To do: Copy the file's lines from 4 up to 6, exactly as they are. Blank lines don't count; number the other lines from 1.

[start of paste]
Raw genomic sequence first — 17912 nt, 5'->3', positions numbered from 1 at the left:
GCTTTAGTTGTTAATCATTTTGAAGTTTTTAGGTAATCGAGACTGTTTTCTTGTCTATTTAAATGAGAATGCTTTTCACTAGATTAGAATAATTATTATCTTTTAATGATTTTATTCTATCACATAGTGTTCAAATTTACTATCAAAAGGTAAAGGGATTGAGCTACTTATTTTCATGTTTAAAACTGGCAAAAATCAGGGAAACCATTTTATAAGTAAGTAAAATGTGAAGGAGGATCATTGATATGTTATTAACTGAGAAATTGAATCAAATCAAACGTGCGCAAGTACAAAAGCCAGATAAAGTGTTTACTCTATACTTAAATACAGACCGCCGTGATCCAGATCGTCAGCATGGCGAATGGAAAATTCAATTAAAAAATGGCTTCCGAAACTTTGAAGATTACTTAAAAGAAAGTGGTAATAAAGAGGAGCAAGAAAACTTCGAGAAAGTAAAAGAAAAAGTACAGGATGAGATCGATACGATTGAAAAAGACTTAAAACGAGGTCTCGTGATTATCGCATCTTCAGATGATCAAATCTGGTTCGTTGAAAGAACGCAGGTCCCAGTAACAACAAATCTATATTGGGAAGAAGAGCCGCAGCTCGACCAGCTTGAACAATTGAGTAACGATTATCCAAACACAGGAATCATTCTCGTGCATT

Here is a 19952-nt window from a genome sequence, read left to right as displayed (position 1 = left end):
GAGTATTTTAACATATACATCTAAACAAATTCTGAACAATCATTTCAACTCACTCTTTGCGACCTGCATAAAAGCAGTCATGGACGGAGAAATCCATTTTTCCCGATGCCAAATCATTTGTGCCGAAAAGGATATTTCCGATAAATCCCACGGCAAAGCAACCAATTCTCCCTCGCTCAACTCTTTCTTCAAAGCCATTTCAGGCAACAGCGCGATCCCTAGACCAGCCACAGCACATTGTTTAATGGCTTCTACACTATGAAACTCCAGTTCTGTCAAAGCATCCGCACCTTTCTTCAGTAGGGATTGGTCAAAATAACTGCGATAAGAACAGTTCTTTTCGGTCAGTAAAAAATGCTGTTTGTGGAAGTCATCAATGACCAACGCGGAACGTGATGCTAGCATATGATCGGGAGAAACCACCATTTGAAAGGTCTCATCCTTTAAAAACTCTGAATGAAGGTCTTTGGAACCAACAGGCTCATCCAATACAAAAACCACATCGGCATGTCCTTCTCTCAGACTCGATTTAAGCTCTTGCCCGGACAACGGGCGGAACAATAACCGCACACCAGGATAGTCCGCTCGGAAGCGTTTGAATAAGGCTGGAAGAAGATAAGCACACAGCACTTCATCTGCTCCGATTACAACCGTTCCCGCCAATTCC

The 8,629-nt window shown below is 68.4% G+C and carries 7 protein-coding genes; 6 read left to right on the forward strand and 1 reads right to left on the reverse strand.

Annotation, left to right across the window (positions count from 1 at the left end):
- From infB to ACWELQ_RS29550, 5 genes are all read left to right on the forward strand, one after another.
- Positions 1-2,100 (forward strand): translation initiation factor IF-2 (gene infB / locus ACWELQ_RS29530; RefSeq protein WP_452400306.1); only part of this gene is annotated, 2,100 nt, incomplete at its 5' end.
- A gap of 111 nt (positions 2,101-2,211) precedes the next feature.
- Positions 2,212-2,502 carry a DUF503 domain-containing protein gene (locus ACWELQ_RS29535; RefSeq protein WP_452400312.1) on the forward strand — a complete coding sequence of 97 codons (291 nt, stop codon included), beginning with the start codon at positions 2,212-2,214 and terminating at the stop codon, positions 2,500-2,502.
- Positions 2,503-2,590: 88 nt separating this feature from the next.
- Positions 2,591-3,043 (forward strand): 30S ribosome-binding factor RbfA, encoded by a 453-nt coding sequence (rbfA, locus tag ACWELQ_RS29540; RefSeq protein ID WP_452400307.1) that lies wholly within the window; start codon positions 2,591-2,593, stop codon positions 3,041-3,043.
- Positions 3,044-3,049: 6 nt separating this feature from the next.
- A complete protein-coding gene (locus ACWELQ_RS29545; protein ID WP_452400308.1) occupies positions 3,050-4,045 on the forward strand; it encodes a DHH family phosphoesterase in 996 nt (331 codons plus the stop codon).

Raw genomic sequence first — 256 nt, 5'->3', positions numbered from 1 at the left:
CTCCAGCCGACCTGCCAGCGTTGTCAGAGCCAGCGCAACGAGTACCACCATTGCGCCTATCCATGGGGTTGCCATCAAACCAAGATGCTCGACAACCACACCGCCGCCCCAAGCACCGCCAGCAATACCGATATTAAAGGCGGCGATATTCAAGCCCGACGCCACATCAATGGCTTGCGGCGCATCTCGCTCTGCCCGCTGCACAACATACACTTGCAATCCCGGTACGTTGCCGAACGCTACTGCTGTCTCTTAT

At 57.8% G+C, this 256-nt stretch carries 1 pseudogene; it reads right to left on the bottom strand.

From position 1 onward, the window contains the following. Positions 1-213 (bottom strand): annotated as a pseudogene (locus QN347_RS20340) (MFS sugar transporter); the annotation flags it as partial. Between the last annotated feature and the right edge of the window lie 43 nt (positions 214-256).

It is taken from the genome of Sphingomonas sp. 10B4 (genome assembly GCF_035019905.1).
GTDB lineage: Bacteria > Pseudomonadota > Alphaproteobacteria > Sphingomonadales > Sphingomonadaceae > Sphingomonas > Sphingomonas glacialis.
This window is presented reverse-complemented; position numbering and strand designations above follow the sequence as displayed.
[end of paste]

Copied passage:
GAGTATTTTAACATATACATCTAAACAAATTCTGAACAATCATTTCAACTCACTCTTTGCGACCTGCATAAAAGCAGTCATGGACGGAGAAATCCATTTTTCCCGATGCCAAATCATTTGTGCCGAAAAGGATATTTCCGATAAATCCCACGGCAAAGCAACCAATTCTCCCTCGCTCAACTCTTTCTTCAAAGCCATTTCAGGCAACAGCGCGATCCCTAGACCAGCCACAGCACATTGTTTAATGGCTTCTACACTATGAAACTCCAGTTCTGTCAAAGCATCCGCACCTTTCTTCAGTAGGGATTGGTCAAAATAACTGCGATAAGAACAGTTCTTTTCGGTCAGTAAAAAATGCTGTTTGTGGAAGTCATCAATGACCAACGCGGAACGTGATGCTAGCATATGATCGGGAGAAACCACCATTTGAAAGGTCTCATCCTTTAAAAACTCTGAATGAAGGTCTTTGGAACCAACAGGCTCATCCAATACAAAAACCACATCGGCATGTCCTTCTCTCAGACTCGATTTAAGCTCTTGCCCGGACAACGGGCGGAACAATAACCGCACACCAGGATAGTCCGCTCGGAAGCGTTTGAATAAGGCTGGAAGAAGATAAGCACACAGCACTTCATCTGCTCCGATTACAACCGTTCCCGCCAATTCC

The 8,629-nt window shown below is 68.4% G+C and carries 7 protein-coding genes; 6 read left to right on the forward strand and 1 reads right to left on the reverse strand.

Annotation, left to right across the window (positions count from 1 at the left end):